There are also cross-cultural collaborations, such as between R&B sextet B2M (Bathurst to Melville, a name honouring the band’s Tiwi Island heritage) and the Bunun Taiwanese children’s choir. The Bunun are an Indigenous Taiwanese people known for their polyphonic harmonies. The combination, presented on the final night’s concert, is heavenly.
This year, the political element is inescapable, with treaty talks hanging over all of it. But there’s also a theme: of growing confidence and pride, of which Marika is the most extroverted example. “You’ve just got to push yourself,” he says, a huge grin on his face. “If that’s your passion, you have to open your heart and let everyone in.”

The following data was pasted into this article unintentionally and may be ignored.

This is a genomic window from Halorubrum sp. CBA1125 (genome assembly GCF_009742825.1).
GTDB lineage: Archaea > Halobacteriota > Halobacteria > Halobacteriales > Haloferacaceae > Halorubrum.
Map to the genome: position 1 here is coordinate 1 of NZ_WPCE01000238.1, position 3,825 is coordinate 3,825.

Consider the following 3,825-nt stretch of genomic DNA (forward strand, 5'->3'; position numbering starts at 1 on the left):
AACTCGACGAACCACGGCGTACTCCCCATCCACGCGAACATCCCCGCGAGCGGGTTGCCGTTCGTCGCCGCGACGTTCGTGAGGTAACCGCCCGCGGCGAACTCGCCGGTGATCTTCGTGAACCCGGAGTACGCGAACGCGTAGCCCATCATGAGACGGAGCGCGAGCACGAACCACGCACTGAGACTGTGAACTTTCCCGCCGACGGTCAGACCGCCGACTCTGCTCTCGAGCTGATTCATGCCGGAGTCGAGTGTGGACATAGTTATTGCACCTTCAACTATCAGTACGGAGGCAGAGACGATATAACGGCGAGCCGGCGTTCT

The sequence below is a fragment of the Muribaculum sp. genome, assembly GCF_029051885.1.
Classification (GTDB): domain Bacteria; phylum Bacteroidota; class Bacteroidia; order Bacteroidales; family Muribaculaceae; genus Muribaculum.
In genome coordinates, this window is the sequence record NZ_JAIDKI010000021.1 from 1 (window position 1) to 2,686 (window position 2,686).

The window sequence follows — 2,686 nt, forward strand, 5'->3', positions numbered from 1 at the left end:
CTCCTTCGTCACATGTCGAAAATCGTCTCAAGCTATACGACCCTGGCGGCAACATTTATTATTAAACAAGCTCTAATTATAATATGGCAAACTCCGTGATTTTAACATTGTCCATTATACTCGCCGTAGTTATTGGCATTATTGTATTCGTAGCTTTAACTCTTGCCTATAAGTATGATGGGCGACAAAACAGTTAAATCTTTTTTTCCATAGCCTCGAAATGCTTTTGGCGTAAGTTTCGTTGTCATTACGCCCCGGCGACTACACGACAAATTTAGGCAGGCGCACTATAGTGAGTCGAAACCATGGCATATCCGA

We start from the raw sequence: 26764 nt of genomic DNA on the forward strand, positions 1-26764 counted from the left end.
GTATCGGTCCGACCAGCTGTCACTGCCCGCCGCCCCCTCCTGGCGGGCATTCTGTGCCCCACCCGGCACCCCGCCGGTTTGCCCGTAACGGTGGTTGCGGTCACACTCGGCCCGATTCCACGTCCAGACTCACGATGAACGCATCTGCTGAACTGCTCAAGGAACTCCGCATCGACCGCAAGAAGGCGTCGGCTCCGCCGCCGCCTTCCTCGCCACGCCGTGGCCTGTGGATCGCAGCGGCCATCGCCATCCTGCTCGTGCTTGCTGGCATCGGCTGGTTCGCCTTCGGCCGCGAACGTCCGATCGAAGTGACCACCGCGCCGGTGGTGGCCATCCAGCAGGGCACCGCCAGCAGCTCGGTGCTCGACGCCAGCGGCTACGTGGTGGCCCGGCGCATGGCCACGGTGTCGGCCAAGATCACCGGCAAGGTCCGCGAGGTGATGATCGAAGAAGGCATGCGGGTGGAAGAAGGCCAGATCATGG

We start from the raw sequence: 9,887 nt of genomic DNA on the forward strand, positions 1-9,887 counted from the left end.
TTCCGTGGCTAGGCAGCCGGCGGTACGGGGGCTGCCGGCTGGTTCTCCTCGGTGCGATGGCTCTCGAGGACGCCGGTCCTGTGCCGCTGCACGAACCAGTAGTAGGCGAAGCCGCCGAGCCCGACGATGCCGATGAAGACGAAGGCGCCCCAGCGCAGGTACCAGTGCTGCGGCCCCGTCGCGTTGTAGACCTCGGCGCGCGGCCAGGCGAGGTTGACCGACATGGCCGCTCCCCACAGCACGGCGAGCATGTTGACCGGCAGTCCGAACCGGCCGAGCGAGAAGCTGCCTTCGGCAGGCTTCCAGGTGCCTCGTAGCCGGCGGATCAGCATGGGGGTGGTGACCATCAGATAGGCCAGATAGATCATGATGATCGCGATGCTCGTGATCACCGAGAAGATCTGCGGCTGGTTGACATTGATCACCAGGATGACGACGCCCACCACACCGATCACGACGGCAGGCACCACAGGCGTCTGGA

Michael Hohnen, former manager and producer of Dr Gurrumul Yunupingu (who died in 2017) and creative director of Skinnyfish Music, says that the Warumpi Band’s singer George Rrurrambu Burarrwanga stressed to him the importance of this. “He used to say we need more people who are not scared to be really bold … [Marika] embodies so much of what is possible.”
Rrurrambu is gone too, having died in 2007. He was a charismatic performer, the polar opposite of Gurrumul, whose shyness was such that he quit Yothu Yindi for another group, the Saltwater Band, based on his island home of Galiwin’ku. Gurrumul’s original intention was to stay there, before becoming a worldwide sensation as a solo artist.